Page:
Extensive’ care rationing is way forward for CCGs

Pulse is correct when reporting 2nd September Austerity? You ain’t seen nothing yet

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The waste of resources is revealed by the Telegraph 9th October: Taxpayer foots £1.5billion bill for legal cases against NHS in a year, figures reveal 

and Age based rationing is the conclusion of a trial based in USA and with large power based on 200,000 patients. Laura Donelly reports in the Telegraph 9th October: Women diagnosed with breast cancer after 70 twice as likely to die from it 

On 30th October the “Commissioning Review” for GPs and Health Trust managers reported: ‘Extensive’ care rationing is way forward for CCGs, says NHS Providers chief

The head of NHS Providers has said rationing access to care in an “extensive way” is one of six ways forward for the NHS as it is tasked to “deliver the impossible”.

In a letter sent earlier this month to Sarah Wollaston MP, chair of the health select committee, Chris Hopson calls for an inquiry into NHS issues surrounding missed performance targets, the “crisis in social care” and workforce shortages.

To solve the issues, Hopson said there are “a range of options” now open to political and NHS system leaders.

He said: “Providing additional funding is the most obvious. If, however, there is to be no more funding, the NHS must now make some quick, clear, choices on what gives, however unpalatable these choices may be.”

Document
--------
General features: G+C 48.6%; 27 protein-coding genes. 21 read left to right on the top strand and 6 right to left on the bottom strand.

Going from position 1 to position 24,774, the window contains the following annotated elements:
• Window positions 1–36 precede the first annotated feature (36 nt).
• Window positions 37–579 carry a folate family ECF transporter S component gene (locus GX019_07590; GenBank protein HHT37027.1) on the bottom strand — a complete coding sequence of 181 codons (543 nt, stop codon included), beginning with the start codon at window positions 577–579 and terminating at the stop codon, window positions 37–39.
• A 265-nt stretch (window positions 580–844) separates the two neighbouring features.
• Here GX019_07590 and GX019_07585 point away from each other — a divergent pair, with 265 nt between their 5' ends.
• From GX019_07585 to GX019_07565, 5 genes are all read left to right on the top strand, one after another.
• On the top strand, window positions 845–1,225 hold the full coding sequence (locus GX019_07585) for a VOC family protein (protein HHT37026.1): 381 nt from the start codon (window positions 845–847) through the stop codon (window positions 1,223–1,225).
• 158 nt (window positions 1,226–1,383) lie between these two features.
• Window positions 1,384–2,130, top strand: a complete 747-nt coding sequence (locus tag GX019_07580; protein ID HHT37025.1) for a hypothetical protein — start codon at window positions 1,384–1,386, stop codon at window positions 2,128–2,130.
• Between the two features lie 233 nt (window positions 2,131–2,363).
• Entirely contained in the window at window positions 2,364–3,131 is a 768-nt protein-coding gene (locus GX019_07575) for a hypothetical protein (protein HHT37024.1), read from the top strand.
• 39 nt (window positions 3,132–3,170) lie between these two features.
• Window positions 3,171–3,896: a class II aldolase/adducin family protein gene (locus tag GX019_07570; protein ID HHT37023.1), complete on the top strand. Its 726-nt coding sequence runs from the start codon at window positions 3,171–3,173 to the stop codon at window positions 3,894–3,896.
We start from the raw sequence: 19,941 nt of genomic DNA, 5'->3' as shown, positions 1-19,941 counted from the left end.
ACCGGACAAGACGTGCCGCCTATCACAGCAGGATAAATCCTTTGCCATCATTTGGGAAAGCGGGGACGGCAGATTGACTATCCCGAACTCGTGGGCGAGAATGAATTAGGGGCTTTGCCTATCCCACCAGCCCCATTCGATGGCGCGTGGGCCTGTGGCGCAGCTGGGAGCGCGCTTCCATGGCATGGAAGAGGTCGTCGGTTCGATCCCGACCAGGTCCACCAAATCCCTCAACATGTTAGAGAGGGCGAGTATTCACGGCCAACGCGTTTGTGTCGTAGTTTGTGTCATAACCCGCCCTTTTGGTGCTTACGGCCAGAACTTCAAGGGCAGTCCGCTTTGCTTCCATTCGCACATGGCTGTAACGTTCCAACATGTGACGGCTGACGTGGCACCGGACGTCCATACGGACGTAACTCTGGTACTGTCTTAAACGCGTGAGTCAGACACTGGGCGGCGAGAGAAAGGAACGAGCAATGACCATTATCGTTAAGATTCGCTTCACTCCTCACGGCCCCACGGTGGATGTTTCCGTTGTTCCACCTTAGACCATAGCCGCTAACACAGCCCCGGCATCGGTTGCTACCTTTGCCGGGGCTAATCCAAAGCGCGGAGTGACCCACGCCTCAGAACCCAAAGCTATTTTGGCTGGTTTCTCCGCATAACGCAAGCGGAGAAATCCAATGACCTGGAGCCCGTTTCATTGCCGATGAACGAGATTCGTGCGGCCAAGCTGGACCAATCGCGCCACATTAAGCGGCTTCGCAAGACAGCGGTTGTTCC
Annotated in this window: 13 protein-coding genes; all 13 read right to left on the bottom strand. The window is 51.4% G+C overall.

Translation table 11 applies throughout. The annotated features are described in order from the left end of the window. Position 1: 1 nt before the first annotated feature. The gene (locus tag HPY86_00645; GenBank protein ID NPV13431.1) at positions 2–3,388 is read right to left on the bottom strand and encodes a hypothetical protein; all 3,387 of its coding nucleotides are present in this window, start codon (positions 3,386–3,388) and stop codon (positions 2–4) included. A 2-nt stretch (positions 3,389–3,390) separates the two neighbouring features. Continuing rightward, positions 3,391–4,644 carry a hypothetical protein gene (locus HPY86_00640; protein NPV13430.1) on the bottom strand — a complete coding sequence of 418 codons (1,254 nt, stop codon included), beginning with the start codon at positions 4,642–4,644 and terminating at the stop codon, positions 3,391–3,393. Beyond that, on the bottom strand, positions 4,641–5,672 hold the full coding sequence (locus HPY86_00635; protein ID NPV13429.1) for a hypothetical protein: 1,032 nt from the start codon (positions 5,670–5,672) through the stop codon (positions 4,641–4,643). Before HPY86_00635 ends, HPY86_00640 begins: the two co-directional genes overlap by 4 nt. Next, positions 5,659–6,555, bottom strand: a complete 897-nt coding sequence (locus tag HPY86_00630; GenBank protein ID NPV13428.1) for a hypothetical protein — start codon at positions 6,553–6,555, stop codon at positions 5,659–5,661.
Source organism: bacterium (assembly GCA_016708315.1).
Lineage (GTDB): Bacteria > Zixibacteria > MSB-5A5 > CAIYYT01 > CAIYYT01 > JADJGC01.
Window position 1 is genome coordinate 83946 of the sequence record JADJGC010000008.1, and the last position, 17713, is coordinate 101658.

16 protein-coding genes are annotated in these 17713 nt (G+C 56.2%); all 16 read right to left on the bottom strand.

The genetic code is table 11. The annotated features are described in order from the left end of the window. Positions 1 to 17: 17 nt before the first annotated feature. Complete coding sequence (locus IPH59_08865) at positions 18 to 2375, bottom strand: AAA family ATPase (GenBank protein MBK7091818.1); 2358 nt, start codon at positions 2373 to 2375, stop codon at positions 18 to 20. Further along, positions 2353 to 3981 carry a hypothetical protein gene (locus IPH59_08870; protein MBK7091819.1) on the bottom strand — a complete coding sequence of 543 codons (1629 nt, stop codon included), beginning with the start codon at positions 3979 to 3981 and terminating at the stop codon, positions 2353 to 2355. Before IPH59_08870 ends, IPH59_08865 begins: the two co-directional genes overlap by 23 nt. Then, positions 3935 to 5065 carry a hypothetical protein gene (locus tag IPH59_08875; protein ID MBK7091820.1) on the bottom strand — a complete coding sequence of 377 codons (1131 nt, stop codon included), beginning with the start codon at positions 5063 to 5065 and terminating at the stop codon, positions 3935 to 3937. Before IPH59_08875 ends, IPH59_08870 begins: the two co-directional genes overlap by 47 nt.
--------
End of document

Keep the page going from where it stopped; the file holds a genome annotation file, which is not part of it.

Hopson suggests six ways forward including “formally rationing access to care in a more extensive way”.

Earlier this month, two clinical commissioning groups came under fire for rationing services.

St Helens CCG rescinded plans to axe non-urgent referrals to local hospitals, while Vale of York CCG said they would review plans to ban surgery on obese patients and smokers following criticism.

Hopson says in the letter: “Somewhat understandably, these local decisions have met with opposition, not least because some are inconsistent with the overall NHS policy framework – a framework which prevents the NHS from making the changes that other public services, such as local government, have made when facing similar financial challenges.”

Hopson also suggested reducing the number of strategic priorities in the NHS, including seven-day services and mental health and cancer taskforce recommendations, which he says is leaving providers “inundated”.

The other option included relaxing performance targets, closing or reconfiguring services, extending co-payments or charges or reducing the size of the NHS workforce which, he said, “accounts for around 70% of the average trust budget”.

While Hopson expressed his support for the sustainability and transformation plans, “the problems the NHS faces are immediate”.

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